Two fragments from the cover of a notebook of mine. First, a short verse on the scholarly life, lifted from the epigraph of Makdisi’s Rise of Colleges:

ذكا و حرص و افتقار و غربة
و تلقين استذ و طول زمان

Intelligence, longing; poverty and a foreign land
A teacher’s instruction; the long stretch of time

Jawaini of Nishapur

And one that is, I think, from the Moroccan Sufi Abu Madyan; it’s scrawled on the cover of one of my notebooks without an ascription:

النفس عزت و لكن فيك ابذلها
و القتل مر ولكن في رضاك حلا

The self* is dear, yet I slay it in You
And being killed is bitter; but in Your pleasure, sweet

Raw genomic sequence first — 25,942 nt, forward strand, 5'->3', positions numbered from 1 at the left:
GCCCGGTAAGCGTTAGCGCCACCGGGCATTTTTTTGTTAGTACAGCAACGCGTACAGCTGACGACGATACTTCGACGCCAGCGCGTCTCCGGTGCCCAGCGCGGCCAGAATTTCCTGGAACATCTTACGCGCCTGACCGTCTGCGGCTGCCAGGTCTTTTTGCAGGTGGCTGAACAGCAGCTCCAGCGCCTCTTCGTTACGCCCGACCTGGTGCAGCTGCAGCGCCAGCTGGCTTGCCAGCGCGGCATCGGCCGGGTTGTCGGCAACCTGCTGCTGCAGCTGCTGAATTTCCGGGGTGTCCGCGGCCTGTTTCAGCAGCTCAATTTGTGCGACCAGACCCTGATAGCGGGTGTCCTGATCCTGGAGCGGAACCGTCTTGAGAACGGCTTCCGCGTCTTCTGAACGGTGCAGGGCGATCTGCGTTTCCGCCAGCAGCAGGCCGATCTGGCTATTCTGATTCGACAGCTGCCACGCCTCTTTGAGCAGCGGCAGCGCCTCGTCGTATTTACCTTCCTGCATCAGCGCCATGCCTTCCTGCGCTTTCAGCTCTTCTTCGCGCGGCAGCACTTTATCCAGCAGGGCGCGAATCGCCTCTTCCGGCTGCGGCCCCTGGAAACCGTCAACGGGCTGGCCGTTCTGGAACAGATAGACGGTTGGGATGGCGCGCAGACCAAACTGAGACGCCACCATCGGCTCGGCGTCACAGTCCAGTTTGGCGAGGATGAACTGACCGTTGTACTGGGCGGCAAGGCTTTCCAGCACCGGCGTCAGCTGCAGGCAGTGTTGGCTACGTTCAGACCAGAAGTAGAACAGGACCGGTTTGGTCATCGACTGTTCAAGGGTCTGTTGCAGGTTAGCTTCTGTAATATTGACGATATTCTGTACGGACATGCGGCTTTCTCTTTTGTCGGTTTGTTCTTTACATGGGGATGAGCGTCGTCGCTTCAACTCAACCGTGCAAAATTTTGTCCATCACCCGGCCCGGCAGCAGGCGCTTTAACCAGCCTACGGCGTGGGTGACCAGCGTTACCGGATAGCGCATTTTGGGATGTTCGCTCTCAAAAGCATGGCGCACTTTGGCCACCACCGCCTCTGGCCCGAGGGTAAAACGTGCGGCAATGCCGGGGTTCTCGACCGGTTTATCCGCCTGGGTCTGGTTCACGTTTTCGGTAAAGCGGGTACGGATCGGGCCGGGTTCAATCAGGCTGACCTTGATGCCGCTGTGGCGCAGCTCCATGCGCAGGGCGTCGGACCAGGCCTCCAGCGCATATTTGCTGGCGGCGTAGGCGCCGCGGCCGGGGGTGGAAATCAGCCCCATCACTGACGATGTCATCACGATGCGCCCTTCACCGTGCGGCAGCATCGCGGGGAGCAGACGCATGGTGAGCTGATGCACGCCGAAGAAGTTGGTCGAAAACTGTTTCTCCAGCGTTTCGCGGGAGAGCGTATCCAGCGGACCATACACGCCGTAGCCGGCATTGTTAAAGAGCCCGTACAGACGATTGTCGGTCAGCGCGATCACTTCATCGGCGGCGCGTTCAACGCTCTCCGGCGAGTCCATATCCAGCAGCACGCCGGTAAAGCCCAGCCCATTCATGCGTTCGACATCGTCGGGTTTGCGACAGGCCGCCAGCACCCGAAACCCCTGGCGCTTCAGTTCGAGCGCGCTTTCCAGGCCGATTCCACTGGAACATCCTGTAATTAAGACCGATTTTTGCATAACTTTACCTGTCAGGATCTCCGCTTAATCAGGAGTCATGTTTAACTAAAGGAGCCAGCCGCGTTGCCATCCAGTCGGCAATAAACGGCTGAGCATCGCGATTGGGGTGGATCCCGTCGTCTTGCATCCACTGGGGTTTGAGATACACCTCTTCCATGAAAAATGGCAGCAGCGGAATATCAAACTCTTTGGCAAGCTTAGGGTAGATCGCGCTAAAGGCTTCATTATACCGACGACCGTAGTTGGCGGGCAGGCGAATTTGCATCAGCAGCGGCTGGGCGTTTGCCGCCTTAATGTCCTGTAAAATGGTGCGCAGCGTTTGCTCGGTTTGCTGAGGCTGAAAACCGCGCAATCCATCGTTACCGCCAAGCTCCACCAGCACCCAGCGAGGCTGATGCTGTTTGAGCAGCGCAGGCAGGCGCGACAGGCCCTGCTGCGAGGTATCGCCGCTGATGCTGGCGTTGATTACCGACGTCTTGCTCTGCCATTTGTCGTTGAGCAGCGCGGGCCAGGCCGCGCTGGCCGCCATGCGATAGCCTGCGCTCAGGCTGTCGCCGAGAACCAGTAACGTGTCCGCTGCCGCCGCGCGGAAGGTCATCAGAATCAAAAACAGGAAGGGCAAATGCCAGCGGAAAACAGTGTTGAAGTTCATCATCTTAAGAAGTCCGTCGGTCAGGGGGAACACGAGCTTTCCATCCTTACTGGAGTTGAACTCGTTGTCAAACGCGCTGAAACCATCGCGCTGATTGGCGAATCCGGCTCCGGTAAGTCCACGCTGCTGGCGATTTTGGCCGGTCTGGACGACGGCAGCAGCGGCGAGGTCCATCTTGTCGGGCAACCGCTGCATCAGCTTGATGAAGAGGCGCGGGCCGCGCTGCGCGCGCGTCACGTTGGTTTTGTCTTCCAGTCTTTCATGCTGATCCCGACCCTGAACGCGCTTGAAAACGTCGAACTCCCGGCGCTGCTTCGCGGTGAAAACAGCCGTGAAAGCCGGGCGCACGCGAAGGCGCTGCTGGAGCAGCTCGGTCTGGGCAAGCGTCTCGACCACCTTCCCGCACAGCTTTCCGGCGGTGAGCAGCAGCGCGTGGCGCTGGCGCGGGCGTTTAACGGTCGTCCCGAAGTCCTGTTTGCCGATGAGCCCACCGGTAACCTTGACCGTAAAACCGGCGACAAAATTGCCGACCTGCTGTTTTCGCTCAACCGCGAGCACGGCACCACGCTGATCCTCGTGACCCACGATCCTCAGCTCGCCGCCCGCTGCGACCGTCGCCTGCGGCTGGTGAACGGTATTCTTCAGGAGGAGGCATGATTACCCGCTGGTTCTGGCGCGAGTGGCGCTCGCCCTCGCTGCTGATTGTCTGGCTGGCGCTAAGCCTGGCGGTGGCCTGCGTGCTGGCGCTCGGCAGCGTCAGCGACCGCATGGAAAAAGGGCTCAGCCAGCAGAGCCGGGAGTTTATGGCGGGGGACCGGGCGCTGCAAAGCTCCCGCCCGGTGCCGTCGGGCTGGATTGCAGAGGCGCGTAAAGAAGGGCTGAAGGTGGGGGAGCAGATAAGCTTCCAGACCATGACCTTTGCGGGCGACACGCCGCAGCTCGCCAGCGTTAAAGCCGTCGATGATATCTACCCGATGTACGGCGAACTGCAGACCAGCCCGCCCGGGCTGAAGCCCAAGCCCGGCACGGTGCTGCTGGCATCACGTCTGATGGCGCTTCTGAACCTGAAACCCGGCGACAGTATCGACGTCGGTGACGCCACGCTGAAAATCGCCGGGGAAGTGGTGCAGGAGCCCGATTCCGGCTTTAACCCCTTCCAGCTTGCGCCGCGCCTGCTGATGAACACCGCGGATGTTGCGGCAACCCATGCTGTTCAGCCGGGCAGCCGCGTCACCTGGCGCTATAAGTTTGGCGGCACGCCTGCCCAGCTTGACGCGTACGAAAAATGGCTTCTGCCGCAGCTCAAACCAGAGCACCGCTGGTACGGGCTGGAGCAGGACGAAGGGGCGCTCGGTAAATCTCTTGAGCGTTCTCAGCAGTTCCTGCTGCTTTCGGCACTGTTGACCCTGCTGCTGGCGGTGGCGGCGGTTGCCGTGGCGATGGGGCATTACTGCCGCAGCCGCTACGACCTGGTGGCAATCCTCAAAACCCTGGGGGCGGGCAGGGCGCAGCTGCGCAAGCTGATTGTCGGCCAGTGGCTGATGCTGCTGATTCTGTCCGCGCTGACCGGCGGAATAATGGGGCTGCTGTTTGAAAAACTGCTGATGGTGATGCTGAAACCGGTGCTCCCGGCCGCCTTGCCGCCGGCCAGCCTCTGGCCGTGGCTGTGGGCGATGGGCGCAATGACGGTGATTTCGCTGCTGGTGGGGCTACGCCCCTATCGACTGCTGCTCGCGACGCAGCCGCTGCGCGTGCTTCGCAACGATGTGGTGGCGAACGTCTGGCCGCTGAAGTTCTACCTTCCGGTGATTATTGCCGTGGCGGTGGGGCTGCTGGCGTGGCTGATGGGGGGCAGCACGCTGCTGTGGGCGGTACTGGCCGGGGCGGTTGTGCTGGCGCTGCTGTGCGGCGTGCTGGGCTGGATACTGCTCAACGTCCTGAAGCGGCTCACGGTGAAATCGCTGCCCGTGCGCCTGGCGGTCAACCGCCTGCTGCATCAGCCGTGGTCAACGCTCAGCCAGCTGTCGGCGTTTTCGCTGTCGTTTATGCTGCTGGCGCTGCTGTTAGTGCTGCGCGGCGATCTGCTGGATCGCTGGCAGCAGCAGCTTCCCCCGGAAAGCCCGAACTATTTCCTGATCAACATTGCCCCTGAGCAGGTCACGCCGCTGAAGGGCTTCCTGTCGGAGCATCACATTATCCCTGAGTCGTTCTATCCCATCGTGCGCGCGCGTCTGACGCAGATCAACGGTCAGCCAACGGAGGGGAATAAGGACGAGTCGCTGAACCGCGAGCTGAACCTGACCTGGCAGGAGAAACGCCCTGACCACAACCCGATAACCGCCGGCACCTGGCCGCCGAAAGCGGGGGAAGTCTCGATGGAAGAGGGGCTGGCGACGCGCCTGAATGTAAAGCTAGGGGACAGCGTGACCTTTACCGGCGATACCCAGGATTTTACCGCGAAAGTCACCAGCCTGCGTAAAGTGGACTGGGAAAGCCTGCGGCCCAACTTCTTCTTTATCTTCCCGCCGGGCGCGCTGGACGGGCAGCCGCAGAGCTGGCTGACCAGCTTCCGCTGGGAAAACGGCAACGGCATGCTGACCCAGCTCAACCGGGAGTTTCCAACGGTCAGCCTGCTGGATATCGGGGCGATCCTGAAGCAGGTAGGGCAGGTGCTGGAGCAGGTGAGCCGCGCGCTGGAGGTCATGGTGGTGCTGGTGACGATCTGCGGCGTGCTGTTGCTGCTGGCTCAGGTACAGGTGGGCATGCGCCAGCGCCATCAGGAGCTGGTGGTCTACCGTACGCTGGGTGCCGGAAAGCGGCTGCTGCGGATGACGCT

*(An-nafs conveys both the sense of ‘soul’ and of ‘self,’ anima and ego; in Sufi thought and practice, overcoming the ‘lower soul’ or self in the apprehension of God is a primary goal. The dying of the self is obviously a term deeply resonant in Christian practice; likewise, the studied ambiguity about one’s relation to the self/soul exists in both traditions. St. Augustine is, I suppose, the most marked exponent of this tension, in which there is a proper ‘self-love’ and an improper one, so that loving one’s self is, for St. Augustine, a necessity, yet only in so far as it is properly directed. Paradoxically, the highest love of self would be the abnegation of the self in a Christ-like self-humbling and self-offering to God. In a similar manner, Sufism seeks a self-destroying abnegation in God, yet one in which the self is still there- even for someone like al-Hallaj, the nafs remains even in the closest union with God. Still, it is always an ambiguous thing in Sufi texts, as the soul/self is consumed utterly while the author still maintains a self-existence (if not self-awareness) and distinction between Creator/creation.)